Strawberries Romanoff

Since the Brits served strawberries and cream to 200 spectators at the first Wimbledon tennis championship in 1877, the pairing has garnered popularity far beyond Center Court. The strawberry's history, however, is even longer. In the 14th century, the French used strawberries to cure depression. A hundred years later, strawberries were transplanted from forest floors for cultivation all over Europe. The lust for these heart-shaped, juicy, brilliant, garnet-colored berries has yet to wane. This plate is the American answer to the beloved English tradition. The addition of spices, sugar, and distilled spirits make an elegant early summer, make-in-advance, light dessert.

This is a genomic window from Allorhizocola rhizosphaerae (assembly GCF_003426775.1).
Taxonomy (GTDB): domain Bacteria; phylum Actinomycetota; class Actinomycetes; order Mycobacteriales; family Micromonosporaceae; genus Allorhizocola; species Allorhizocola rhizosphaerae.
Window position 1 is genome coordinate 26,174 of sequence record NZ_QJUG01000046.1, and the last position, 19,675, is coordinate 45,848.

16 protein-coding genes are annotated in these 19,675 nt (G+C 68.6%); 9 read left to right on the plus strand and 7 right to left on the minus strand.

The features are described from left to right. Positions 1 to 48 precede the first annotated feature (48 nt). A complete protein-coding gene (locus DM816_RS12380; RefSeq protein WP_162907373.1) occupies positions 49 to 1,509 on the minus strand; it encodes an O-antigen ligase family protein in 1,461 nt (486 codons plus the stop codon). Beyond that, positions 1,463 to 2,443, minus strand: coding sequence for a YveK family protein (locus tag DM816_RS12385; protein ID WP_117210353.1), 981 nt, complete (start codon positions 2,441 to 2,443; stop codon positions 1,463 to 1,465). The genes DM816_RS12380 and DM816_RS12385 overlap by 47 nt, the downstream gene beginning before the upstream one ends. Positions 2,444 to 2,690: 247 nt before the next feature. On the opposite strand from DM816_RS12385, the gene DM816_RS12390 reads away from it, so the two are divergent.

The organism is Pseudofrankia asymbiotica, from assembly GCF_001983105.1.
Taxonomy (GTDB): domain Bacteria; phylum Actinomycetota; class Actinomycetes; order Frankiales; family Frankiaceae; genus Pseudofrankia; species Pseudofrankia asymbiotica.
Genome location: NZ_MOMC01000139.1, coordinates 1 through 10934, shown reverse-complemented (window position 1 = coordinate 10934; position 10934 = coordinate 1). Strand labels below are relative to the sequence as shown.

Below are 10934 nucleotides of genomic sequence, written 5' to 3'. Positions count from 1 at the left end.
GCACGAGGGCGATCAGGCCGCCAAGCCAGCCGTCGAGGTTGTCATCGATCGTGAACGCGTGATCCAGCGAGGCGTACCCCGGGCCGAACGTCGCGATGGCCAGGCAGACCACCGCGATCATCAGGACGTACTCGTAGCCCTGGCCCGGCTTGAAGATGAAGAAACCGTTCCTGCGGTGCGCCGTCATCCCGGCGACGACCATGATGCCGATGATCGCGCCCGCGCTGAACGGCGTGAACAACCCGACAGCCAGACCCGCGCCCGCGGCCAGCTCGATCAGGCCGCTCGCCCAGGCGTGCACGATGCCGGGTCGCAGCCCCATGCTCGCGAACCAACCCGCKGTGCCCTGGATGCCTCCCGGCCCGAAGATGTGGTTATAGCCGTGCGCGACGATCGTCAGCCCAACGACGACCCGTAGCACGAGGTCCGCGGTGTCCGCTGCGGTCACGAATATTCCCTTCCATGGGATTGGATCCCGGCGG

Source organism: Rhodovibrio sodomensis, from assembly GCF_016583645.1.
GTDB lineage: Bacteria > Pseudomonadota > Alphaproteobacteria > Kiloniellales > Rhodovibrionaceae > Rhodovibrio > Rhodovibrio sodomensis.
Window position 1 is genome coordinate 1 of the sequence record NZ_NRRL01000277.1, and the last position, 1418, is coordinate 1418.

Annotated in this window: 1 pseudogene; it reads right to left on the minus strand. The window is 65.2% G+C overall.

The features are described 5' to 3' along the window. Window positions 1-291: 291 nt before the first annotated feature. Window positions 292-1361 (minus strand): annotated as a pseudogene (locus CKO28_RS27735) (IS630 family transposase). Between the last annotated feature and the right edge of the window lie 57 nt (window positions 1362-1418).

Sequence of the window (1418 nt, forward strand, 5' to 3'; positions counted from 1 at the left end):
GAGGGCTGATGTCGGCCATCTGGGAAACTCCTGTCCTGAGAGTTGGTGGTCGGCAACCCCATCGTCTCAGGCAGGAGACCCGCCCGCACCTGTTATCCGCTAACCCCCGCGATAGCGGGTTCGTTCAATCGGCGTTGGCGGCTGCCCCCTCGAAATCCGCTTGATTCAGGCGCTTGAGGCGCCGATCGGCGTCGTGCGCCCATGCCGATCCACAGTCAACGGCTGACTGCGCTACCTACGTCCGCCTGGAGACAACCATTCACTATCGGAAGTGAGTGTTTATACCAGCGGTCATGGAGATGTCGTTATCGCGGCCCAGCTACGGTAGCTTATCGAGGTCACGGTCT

Doubtless God could have made a better berry, but doubtless God never did.

William Butler, 17th Century

kitchen notes

Only make this dessert when strawberries are at their peak, usually late May through early July in most parts of the United States. Strawberries that must make the coast to coast journey are varieties bred to look good and travel well but lack the juiciness and softer texture of natively grown local berries.

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16 ounce container organic sour cream

1 cup dark brown sugar

2 ounces Grand Marnier

3/4 teaspoon freshly grated nutmeg

1/2 teaspoon cinnamon

Zest of 1 orange

1 cup heavy cream

2 teaspoons lemon juice

2 quarts locally grown strawberries



1. Whisk the sour cream, brown sugar, cognac, 1/2 teaspoon nutmeg, cinnamon, and orange zest together in a MEDIUM BOWL.

2. Beat the cream until it has the consistency of whipped cream. Fold the whipped cream into the sour cream mixture.

3. Place the cream mixture into a SERVING VESSEL and finely grate 1/4 teaspoon of nutmeg over the surface. Serve with fresh local strawberries.



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